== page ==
She referred to the fact that state Treasurer Rob McCord ran ahead of Mr. Wolf in the state committee's winter endorsement vote.  The defeat didn't prove much of a problem for the York businessman, who far outdistanced Mr. McCord and the rest of the Democratic field in the May 20 primary.


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WSJ/NBC poll: Obama nadir

Published by James O'Toole on .

The latest survey from The Wall St. Journal and NBC finds that perceptions of President Barack Obama are hitting record negative territory for his administration.  The data suggests problems for his party up and down the ballot amid pessimism about Washington in general and continuing frustration about the economy

"The results suggest Mr. Obama could weigh on fellow Democrats in midterm elections this fall, particularly in the conservative states that will play a large role in deciding whether his party retains its Senate majority.

"Mr. Obama's job approval ticked down to 41% in March from 43% in January, marking a new low. Some 54% disapproved of the job he is doing, matching a previous high from December, when the botched rollout of his signature health law played prominently in the news. The latest survey also showed the lowest-ever approval in Journal/NBC polling for Mr. Obama's handling of foreign policy.''

 

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McCord hits Corbett on pensions

Published by James O'Toole on .

State Treasurer Rob McCord fell short in his bid to be the Democratic nominee for governor, but he hasn't retreated from the public debate in Harrisburg.  In an essay in the Philadelphia Inquirer, the second-term treasurer warns against a pension overhaul proposal that's been embraced by the Corbett administration in the context of the current budget debate.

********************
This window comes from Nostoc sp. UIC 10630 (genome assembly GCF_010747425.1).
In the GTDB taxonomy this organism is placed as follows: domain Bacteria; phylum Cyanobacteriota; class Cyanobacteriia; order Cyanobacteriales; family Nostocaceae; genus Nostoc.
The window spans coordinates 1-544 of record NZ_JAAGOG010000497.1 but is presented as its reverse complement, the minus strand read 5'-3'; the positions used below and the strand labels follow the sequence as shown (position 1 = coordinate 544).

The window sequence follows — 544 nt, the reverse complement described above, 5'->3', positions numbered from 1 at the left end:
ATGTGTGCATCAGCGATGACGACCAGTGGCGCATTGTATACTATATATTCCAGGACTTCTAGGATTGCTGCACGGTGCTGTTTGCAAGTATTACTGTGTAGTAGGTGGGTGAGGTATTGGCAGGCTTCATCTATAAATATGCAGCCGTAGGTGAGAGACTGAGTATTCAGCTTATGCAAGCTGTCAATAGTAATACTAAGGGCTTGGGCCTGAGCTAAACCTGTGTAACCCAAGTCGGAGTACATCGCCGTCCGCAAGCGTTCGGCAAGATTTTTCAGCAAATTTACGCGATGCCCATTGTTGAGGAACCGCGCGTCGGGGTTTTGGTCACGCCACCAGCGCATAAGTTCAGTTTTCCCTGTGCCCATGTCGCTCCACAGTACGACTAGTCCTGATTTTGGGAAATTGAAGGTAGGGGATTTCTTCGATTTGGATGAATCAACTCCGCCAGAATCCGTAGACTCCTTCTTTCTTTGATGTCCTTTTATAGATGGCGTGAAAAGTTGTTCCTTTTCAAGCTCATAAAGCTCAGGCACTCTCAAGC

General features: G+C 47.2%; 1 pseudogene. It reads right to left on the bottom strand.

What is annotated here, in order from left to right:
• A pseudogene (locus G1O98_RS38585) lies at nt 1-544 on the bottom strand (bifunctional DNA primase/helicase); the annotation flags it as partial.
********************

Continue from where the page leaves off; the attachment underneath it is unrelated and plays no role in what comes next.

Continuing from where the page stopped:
"The bill, which is authored by Rep. Mike Tobash (R., Schuylkill) and championed by Gov. Corbett, would affect only the pension benefits of new employees, not the benefits promised to retirees and current employees. The confusing proposal would do little to reduce our unfunded pension liability and nothing to address the next fiscal year's looming deficit,'' Mr. McCiord argues.  "Yet, if passsed, it would weaken the retirement security of thousands of Pennsylvanians and harm our state's economy. The real "benefit" of the plan is that it would allow legislators to claim they "did something" about pensions.''

You can check out the entire op-ed piece here.

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Midterm grades

Published by James O'Toole on .


                                                       By James M. Perry

 Barack Hussein Obama is a mixed-race American. He was born in Honolulu, Hawaii, on August 4, 1961.  He was graduated from the private Punahou School, where he played on the basketball team. He attended Occidental College in Los Angeles, then transferred to Columbia University in New York City to earn his degree. He was a community organizer in Chicago before attending the Harvard Law School, where he was an editor of the Law Review. He taught at the University of Chicago Law School for a dozen years before entering politics. He was elected to the state Senate in 1996, to the U.S. Senate in 2004, and to the presidency in 2008. .

He is the 44th president of the United States and the commander-in-chief of its armed forces.

These are the basic facts, but some of them are still disputed by a hard core of Americans who refuse to accept Obama as the country's legitimate president. They say he was born in Kenya and, as a closet Muslim, wants to impose Sharia blasphemy laws on unsuspecting Americans. They blame him for Benghazi, for Iraq, for the Veterans Administration, for the Internal Revenue Service. These are pretty much the same people who believe God created man 10,000 years ago and that climate change simply isn't happening (and that, even if it is, mankind has nothing to do with it).